Reconciliation is the most important challenge facing Canadians. It’s important to understand the many challenges facing First Nations trying to reconcile development and environmental sustainability.
Haisla Nation Chief Councillor Crystal Smith, shown here in Kitamaat Village, B.C. on March 9, 2019, has endured threats over her support for Coastal GasLink’s natural gas project. Photo by Brandi Morin
Haisla Nation Chief Councillor Crystal Smith has been called a “traitor” and faced threats on social media, warned not to go anywhere alone at a recent First Nation sporting event.
Smith says she comes from “a long, long line of strong female leaders” in the matriarchal Haisla Nation and has the support of her community against threats, most from outside of Kitamaat Village, B.C. in the Pacific Northwest. The promise of a brighter future keeps her going. She’s never been prouder to be a Haisla Nation member.
The attacks stem from the Haisla Nation signing mutual benefit agreements in 2018 with LNG Canada and Coastal GasLink. Coastal GasLink is the name of the pipeline project that would feed natural gas to an LNG Canada facility, within Haisla territory, where it would be liquefied and shipped overseas. It’s a partnership that will provide extensive economic benefits to the tiny coastal tribe of 1,800 with 800 living on reserve.
The Haisla are working with the companies to build a processing plant of their own called Cedar LNG.
The Haisla aren’t worried about the potential threats to the water, marine life or other environmental effects like many opponents of the project. Smith said they’ve done their due diligence. Following years of negotiations and 86 meetings with Coastal Gas Link, the Haisla decided to get on board. Twenty First Nations have signed project agreements with Coastal GasLink. MORE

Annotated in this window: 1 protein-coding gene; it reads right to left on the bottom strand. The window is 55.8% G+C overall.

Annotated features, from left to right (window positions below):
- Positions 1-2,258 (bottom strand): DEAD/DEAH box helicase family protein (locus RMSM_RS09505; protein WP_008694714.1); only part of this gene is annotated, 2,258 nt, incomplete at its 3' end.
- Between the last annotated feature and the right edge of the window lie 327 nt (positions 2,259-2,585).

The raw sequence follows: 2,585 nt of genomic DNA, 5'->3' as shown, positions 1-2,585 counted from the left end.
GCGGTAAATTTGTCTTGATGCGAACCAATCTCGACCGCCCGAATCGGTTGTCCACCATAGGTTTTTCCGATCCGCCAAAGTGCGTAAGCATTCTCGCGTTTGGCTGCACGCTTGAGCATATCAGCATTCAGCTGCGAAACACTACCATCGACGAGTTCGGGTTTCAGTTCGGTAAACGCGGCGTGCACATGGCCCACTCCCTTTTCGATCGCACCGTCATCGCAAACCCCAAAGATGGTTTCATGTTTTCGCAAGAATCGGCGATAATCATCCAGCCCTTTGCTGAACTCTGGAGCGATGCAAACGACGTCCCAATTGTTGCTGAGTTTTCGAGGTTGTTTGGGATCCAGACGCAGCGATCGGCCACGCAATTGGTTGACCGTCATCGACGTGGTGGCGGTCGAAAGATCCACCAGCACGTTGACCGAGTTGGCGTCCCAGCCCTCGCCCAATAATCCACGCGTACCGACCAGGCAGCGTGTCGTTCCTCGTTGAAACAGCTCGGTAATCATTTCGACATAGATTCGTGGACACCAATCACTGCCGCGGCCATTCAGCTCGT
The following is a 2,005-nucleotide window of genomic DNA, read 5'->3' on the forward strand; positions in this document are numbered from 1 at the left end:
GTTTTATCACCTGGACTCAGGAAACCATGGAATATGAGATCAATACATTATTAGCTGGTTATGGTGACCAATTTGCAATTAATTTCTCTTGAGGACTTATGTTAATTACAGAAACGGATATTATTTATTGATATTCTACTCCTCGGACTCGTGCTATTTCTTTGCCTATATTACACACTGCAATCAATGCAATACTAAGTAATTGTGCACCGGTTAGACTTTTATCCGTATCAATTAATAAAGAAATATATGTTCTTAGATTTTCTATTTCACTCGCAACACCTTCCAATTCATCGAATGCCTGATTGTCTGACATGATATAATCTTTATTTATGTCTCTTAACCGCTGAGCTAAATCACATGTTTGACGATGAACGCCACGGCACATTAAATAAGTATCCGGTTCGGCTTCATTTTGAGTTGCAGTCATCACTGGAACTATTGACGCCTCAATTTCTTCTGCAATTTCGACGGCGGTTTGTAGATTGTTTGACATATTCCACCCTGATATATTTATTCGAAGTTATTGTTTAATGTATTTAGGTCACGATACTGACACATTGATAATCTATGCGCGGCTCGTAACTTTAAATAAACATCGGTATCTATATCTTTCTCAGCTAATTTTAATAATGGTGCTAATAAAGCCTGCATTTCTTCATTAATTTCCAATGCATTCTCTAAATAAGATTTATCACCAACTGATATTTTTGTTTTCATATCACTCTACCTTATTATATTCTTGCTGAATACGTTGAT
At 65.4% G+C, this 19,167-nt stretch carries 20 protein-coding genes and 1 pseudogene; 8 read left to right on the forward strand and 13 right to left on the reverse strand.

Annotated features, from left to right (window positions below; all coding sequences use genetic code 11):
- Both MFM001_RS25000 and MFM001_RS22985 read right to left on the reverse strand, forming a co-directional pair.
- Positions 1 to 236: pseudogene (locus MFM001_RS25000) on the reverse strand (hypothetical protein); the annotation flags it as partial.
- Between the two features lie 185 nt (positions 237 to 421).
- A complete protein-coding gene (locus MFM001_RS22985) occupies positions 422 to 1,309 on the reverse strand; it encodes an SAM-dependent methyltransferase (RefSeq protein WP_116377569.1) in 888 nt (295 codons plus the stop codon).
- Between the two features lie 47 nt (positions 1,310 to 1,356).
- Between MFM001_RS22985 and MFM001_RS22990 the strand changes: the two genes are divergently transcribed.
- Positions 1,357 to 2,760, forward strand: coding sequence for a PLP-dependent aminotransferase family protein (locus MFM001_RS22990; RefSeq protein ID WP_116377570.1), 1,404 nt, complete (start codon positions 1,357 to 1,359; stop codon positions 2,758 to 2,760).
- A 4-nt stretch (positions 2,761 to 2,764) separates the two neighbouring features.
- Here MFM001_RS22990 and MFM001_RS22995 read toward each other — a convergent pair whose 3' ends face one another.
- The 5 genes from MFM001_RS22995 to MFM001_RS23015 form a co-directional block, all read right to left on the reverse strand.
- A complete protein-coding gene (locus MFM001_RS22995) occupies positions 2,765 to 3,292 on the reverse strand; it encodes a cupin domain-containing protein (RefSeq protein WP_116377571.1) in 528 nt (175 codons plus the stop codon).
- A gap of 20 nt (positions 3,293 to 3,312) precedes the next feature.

A global movement to give nature rights is growing in the face of a mass extinction eventdriven by climate change and human over-use of the natural world.
Recent assessments show one third of freshwater fish species under threat of extinction alongside at least one quarter of local livestock breeds, and large numbers of the bees, bats and birds which pollinate crops. Linked to the decline of species, in the last two decades alone around 20 percent of the land we use to grow food has become less productive. Responding to these and other threats to nature, as well as high-profile campaigns like Extinction Rebellion, initiatives are increasingly taking root from the United States to India, and Ecuador to Bolivia, Turkey and Nepal, that give rights to nature.
They aim to respect and protect the living environment, and change how human society relates to its own supporting biosphere. In February 2019 voters in Toledo, Ohio, approved a ballot to give Lake Erie, suffering heavy pollution, rights normally associated with a person. But the story which brought this shift to international attention was the tale of a river in New Zealand.
On March 20th, 2017, the New Zealand government passed legislation recognizing the Whanganui River as holding rights and responsibilities equivalent to a person. The river – or those acting for it – will now be able to sue for its own protection under the law. This was no overnight innovation; it was the culmination of two centuries of physical and legal struggle by the Whanganui people against colonial control of the river and its water, including eight years of intensive negotiation.
The final settlement is considered one of the best examples of using existing legal structures and concepts to protect nature. It also prescribes an unusually advanced form of collaborative governance that may inspire others and prove useful for rapid transition in the face of climate change. Accepting a non human part of nature as a legal entity requires a conceptual shift away from placing humanity at the centre of everything. This understanding could generate other legal changes handing power to other parts of our natural world. MORE